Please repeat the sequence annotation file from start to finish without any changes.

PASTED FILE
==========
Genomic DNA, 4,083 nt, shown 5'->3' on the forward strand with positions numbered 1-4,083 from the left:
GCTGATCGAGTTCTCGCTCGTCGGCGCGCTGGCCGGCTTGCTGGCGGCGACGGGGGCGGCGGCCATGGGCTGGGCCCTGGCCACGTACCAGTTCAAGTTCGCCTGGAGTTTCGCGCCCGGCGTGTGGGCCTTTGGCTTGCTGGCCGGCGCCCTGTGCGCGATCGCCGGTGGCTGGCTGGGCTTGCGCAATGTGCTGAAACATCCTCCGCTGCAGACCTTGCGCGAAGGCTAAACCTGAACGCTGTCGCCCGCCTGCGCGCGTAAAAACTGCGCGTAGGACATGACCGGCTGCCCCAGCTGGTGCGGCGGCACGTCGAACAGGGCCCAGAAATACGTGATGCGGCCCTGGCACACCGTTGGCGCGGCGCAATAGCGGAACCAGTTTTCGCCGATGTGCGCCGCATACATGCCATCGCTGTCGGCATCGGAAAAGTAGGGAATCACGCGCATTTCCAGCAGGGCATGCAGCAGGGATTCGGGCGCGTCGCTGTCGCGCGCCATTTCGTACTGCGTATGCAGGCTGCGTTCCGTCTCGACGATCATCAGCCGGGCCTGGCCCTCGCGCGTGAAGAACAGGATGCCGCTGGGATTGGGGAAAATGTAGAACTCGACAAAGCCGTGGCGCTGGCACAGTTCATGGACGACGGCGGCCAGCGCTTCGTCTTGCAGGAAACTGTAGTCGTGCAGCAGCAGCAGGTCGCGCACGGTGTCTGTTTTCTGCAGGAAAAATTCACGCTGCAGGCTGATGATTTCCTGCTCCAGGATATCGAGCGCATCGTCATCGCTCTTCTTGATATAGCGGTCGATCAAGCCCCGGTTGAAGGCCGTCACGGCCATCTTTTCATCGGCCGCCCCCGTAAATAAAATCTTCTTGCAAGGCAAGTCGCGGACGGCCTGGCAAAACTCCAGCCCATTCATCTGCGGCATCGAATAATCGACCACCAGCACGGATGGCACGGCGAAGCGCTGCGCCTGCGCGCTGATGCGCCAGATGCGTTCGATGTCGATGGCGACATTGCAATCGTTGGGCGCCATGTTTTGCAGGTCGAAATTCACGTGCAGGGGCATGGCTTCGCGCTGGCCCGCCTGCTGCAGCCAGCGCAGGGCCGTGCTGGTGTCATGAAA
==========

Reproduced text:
Genomic DNA, 4,083 nt, shown 5'->3' on the forward strand with positions numbered 1-4,083 from the left:
GCTGATCGAGTTCTCGCTCGTCGGCGCGCTGGCCGGCTTGCTGGCGGCGACGGGGGCGGCGGCCATGGGCTGGGCCCTGGCCACGTACCAGTTCAAGTTCGCCTGGAGTTTCGCGCCCGGCGTGTGGGCCTTTGGCTTGCTGGCCGGCGCCCTGTGCGCGATCGCCGGTGGCTGGCTGGGCTTGCGCAATGTGCTGAAACATCCTCCGCTGCAGACCTTGCGCGAAGGCTAAACCTGAACGCTGTCGCCCGCCTGCGCGCGTAAAAACTGCGCGTAGGACATGACCGGCTGCCCCAGCTGGTGCGGCGGCACGTCGAACAGGGCCCAGAAATACGTGATGCGGCCCTGGCACACCGTTGGCGCGGCGCAATAGCGGAACCAGTTTTCGCCGATGTGCGCCGCATACATGCCATCGCTGTCGGCATCGGAAAAGTAGGGAATCACGCGCATTTCCAGCAGGGCATGCAGCAGGGATTCGGGCGCGTCGCTGTCGCGCGCCATTTCGTACTGCGTATGCAGGCTGCGTTCCGTCTCGACGATCATCAGCCGGGCCTGGCCCTCGCGCGTGAAGAACAGGATGCCGCTGGGATTGGGGAAAATGTAGAACTCGACAAAGCCGTGGCGCTGGCACAGTTCATGGACGACGGCGGCCAGCGCTTCGTCTTGCAGGAAACTGTAGTCGTGCAGCAGCAGCAGGTCGCGCACGGTGTCTGTTTTCTGCAGGAAAAATTCACGCTGCAGGCTGATGATTTCCTGCTCCAGGATATCGAGCGCATCGTCATCGCTCTTCTTGATATAGCGGTCGATCAAGCCCCGGTTGAAGGCCGTCACGGCCATCTTTTCATCGGCCGCCCCCGTAAATAAAATCTTCTTGCAAGGCAAGTCGCGGACGGCCTGGCAAAACTCCAGCCCATTCATCTGCGGCATCGAATAATCGACCACCAGCACGGATGGCACGGCGAAGCGCTGCGCCTGCGCGCTGATGCGCCAGATGCGTTCGATGTCGATGGCGACATTGCAATCGTTGGGCGCCATGTTTTGCAGGTCGAAATTCACGTGCAGGGGCATGGCTTCGCGCTGGCCCGCCTGCTGCAGCCAGCGCAGGGCCGTGCTGGTGTCATGAAA